Ecuadorian president Rafael Correa counts on a high level of support at home. But internationally, he has been criticed for policies on development, the environment and indigenous peoples. Tackling these issues in an interview in the September-October issue of New Left Review, Correa raised some important issues for activists in the global North. See also: Rafael Correa speaks on 'Citizen's Revolution'
Venezuelan President Hugo Chavez’s re-election on October 7 with more than 55% of the vote was vital for two reasons. First, the Venezuelan people blocked the return to power of the neoliberal right. Had they won, these US-backed forces would have worked to roll back important advances for the poor majority won since Chavez was first elected in 1998.
The June 22 coup carried out against Paraguayan President Fernando Lugo was an important blow to progressive movements across Latin America. The struggle against the coup is far from over, but learning the lessons of the coup are important. This requires placing the coup in the context of the turbulent process of change occurring in Latin America See also Paraguay: US makes gains from coup against Lugo
Whether Paraguay's infamously right-wing local oligarchy and its parties that seized an opportunity to bring left-leaning President Fernando Lugo down by itself, or whether the push came from the United States government, is yet to be confirmed. The US was involved in the overthrow of many governments in Latin America in 20th century in a bid to sure up its domination of the region. See also Paraguay: Coup at heart of struggle over Latin America
Despite much speculation in the international media regarding the health of Venezuelan President Hugo Chavez, a mass gathering of supporters accompanied him on June 11 as he registered his candidature for the October 7 presidential elections. Chavez used the opportunity to address the issue of recent tests he had undergone after his cancer treatment. “Everything came out absolutely fine, I feel very well” said Chavez, Venezuela Analysis reported the next day.
When WikiLeaks founder Julian Assange sought asylum on June 19, the question many supporters asked was: “Why the Ecuadorian embassy?” The simple answer is because the Ecuadorian government has been one of the strongest supporters of WikiLeaks, which reflects its strong stance in defence of media and information freedom. Much has been made in the media about supposed abuses of media freedom in Ecuador.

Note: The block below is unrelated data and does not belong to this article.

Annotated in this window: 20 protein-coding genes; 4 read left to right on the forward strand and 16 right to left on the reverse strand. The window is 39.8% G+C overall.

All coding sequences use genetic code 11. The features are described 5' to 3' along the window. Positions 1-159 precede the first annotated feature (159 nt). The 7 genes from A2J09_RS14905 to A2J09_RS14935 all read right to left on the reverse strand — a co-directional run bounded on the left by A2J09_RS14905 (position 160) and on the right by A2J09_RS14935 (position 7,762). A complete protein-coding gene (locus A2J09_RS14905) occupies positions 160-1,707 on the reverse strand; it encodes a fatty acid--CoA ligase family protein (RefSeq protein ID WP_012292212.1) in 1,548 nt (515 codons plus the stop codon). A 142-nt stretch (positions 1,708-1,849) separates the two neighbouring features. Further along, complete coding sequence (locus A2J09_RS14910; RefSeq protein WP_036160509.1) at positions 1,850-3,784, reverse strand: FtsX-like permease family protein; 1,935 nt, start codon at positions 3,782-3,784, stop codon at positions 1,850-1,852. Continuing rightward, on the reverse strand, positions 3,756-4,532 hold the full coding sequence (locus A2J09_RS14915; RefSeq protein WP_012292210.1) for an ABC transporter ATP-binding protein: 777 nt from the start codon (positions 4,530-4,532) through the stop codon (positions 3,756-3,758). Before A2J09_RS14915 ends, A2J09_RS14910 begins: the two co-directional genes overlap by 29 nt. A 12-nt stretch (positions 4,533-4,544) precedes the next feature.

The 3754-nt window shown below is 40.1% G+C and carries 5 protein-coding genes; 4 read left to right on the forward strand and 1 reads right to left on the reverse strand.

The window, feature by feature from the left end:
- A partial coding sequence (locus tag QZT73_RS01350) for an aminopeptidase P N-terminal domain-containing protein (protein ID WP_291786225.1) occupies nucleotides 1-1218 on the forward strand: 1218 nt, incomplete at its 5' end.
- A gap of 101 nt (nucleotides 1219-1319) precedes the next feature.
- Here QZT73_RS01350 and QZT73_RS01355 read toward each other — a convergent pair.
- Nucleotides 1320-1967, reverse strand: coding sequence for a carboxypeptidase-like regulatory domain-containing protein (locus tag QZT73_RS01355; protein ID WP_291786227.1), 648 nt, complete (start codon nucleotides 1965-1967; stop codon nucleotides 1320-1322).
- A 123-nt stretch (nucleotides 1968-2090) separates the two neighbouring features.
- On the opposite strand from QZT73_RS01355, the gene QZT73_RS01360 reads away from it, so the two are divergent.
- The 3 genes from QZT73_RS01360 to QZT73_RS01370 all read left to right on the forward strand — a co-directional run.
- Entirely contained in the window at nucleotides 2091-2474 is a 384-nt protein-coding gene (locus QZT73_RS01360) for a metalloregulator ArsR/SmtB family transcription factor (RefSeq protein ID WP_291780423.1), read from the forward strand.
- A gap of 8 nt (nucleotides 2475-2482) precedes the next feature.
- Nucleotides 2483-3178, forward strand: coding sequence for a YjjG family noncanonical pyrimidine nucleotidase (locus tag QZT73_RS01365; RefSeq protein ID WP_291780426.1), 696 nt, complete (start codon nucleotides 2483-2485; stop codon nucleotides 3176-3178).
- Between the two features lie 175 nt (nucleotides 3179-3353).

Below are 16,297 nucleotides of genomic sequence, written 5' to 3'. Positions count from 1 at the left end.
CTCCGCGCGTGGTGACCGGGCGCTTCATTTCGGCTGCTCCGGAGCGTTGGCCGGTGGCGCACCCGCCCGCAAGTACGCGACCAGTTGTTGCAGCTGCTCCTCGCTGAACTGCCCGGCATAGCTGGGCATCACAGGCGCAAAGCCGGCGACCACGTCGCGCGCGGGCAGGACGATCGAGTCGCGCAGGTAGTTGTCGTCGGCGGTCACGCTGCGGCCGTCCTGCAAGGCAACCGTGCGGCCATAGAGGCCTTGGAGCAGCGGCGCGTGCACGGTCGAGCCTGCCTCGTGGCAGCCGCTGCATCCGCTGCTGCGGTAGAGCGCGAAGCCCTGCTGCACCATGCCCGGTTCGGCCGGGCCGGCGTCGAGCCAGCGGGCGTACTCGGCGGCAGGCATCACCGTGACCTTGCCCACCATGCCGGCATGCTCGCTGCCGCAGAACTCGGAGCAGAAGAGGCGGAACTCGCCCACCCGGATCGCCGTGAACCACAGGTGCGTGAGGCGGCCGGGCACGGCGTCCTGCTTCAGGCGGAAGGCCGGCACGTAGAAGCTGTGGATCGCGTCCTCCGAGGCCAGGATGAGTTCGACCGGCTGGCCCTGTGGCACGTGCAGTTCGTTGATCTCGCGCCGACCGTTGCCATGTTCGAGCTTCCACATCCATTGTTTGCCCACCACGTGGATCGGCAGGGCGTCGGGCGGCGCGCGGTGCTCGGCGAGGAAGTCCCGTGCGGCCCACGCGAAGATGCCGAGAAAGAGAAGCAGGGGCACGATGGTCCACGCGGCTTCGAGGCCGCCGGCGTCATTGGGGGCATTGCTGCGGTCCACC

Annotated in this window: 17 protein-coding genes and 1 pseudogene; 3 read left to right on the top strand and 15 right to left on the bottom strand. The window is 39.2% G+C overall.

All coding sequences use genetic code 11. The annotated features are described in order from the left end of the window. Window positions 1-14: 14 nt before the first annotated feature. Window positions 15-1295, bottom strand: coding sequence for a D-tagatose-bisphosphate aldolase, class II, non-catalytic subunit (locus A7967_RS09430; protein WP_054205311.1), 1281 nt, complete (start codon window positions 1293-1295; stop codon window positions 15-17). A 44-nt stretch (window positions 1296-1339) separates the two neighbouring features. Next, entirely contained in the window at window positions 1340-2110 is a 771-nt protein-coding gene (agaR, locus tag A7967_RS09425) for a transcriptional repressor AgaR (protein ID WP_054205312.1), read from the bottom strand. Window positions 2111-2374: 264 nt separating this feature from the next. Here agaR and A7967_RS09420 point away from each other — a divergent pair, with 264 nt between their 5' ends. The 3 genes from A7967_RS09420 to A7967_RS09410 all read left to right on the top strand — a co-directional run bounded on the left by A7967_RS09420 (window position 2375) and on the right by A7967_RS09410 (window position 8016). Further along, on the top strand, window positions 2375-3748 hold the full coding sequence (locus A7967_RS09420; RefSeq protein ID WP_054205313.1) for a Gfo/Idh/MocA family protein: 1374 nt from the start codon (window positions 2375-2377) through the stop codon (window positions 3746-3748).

Criticism of Latin America’s radical governments has become common currency among much of the international left. While none have been exempt, Ecuador’s government of President Rafael Correa has been a key target. But a problem with much of the criticism directed against Correa is that it lacks any solid foundation and misdirects fire away from the real enemy. Correa was elected president in 2006 after more than a decade of mostly indigenous-led rebellions against neoliberalism.
Bolivian President Evo Morales once again used the opportunity of May 1, the international workers’ day, to announce his left-wing government's latest nationalisation. This time, it was the turn of Transportadora de Electridad (TDE), a subsidiary of the Spanish-owned Red Electrica de Espana (REE), which controlled Bolivia’s national electricity transmission grid. The nationalisation was another step towards meeting the long-standing demand of the Bolivian people to return privatised companies to state hands.
A new twist in the turbulent saga surrounding a proposed roadway through indigenous land has reignited a debate raging throughout Bolivia since the middle of last year. The controversial highway ― which would cut through the Isiboro-Secure National Park and Indigenous Territory (TIPNIS) ― has been at the centre of protests and counter-protests. It has polarised Bolivian society and divided indigenous groups that are the heart of the Evo Morales government’s social base.
A summit of huge importance was held in Venezuela on December 2-3. Two hundred years after Latin America’s independence fighters first raised the battle cry for a united Latin America, 33 heads of states from across the region came together to form the Community of Latin American and Caribbean States (CELAC). For Latin America, the summit represented a further step away from its traditional role as the United States’ backyard and its emergence as a player in its own right in international politics. Resources